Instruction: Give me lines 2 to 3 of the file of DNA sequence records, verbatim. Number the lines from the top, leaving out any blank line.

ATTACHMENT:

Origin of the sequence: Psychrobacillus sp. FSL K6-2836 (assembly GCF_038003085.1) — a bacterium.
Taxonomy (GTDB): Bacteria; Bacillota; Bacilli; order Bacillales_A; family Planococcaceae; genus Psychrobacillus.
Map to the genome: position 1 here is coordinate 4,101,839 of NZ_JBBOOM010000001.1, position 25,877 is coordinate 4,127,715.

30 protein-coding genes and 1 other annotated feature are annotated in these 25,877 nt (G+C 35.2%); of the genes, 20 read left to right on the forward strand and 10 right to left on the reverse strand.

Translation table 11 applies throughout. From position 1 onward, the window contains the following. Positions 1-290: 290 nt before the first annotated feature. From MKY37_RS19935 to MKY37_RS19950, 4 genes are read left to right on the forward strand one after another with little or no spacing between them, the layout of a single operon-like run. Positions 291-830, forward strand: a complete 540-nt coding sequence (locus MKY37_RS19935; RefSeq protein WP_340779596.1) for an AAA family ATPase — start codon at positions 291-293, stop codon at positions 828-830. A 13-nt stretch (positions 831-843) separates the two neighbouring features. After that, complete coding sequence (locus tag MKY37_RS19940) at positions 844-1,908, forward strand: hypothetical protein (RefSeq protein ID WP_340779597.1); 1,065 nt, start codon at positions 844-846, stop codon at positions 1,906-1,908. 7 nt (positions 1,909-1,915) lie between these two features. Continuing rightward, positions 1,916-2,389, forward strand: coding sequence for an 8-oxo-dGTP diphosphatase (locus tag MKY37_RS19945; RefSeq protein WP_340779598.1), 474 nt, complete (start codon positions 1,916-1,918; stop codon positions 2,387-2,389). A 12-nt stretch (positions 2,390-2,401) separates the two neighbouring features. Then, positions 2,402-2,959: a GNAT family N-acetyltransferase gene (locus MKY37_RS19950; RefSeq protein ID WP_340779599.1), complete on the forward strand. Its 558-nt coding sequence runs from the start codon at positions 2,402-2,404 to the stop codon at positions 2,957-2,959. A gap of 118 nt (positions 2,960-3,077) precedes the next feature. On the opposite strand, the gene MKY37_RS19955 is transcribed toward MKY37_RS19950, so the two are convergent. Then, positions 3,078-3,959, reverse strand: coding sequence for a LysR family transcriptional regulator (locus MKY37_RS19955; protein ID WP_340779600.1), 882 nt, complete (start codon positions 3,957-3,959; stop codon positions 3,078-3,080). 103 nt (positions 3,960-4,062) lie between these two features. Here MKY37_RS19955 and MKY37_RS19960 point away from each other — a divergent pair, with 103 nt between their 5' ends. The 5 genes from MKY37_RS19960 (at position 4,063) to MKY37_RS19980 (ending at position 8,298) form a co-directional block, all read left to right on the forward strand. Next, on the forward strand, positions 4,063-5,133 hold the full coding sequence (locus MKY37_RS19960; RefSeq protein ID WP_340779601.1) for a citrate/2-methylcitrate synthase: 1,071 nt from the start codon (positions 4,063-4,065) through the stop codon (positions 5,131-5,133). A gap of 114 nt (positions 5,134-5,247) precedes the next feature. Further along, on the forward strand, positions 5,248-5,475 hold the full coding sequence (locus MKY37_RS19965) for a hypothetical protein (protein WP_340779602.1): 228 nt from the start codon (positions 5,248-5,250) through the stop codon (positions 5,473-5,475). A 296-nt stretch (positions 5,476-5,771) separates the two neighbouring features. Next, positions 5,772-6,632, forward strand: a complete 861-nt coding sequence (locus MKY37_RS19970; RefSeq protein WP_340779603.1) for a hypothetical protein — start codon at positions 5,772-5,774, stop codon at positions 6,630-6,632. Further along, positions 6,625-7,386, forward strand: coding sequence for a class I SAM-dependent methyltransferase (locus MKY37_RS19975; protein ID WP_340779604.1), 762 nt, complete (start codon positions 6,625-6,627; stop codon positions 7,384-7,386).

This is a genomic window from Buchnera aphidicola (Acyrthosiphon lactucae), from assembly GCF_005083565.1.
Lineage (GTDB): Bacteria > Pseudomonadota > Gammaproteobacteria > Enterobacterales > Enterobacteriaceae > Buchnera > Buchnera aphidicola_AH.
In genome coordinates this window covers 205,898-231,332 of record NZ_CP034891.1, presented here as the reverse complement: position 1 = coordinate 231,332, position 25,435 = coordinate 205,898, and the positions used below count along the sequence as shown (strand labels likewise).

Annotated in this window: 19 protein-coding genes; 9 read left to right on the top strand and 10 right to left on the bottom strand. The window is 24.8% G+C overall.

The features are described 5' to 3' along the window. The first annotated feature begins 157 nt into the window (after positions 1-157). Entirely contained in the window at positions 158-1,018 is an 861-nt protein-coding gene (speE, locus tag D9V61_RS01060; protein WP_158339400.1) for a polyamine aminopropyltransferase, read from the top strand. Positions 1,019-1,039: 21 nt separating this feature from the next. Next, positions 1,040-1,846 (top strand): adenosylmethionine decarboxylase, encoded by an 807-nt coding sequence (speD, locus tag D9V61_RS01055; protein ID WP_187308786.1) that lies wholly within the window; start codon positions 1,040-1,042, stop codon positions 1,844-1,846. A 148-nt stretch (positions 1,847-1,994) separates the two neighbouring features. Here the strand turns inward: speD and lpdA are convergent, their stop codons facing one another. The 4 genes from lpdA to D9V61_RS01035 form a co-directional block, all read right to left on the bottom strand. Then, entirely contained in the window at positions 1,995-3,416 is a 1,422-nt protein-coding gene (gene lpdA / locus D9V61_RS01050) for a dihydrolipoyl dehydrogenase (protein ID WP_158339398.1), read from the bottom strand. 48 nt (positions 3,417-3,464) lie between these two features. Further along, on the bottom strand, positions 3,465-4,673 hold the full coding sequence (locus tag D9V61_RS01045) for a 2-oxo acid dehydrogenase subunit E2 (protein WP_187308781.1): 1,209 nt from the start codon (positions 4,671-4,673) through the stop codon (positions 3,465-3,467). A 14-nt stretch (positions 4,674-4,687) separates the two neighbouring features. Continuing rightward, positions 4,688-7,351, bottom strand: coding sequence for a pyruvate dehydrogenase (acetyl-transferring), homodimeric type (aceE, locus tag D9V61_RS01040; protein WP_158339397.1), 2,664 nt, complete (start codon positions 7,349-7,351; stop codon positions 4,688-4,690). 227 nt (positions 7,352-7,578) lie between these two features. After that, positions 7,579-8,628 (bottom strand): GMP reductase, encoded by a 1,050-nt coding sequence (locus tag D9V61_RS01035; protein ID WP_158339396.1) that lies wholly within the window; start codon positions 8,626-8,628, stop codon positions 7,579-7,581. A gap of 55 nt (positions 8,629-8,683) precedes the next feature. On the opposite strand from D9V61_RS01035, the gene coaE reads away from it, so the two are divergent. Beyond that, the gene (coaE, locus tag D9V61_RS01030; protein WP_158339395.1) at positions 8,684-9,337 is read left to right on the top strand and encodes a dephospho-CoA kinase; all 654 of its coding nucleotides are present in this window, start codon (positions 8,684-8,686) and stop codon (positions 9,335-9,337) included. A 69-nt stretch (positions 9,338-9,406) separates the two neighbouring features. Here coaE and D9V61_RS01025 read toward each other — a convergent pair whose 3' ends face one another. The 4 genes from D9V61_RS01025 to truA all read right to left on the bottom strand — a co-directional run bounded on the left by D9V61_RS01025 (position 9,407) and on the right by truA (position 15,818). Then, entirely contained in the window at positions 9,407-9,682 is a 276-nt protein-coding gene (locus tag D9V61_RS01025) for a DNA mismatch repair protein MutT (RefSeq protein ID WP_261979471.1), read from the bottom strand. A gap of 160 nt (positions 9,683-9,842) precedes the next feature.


Taxonomy (GTDB): Bacteria; Bacillota; Bacilli; order Bacillales_A; family Planococcaceae; genus Psychrobacillus.
Map to the genome: position 1 here is coordinate 4,101,839 of NZ_JBBOOM010000001.1, position 25,877 is coordinate 4,127,715.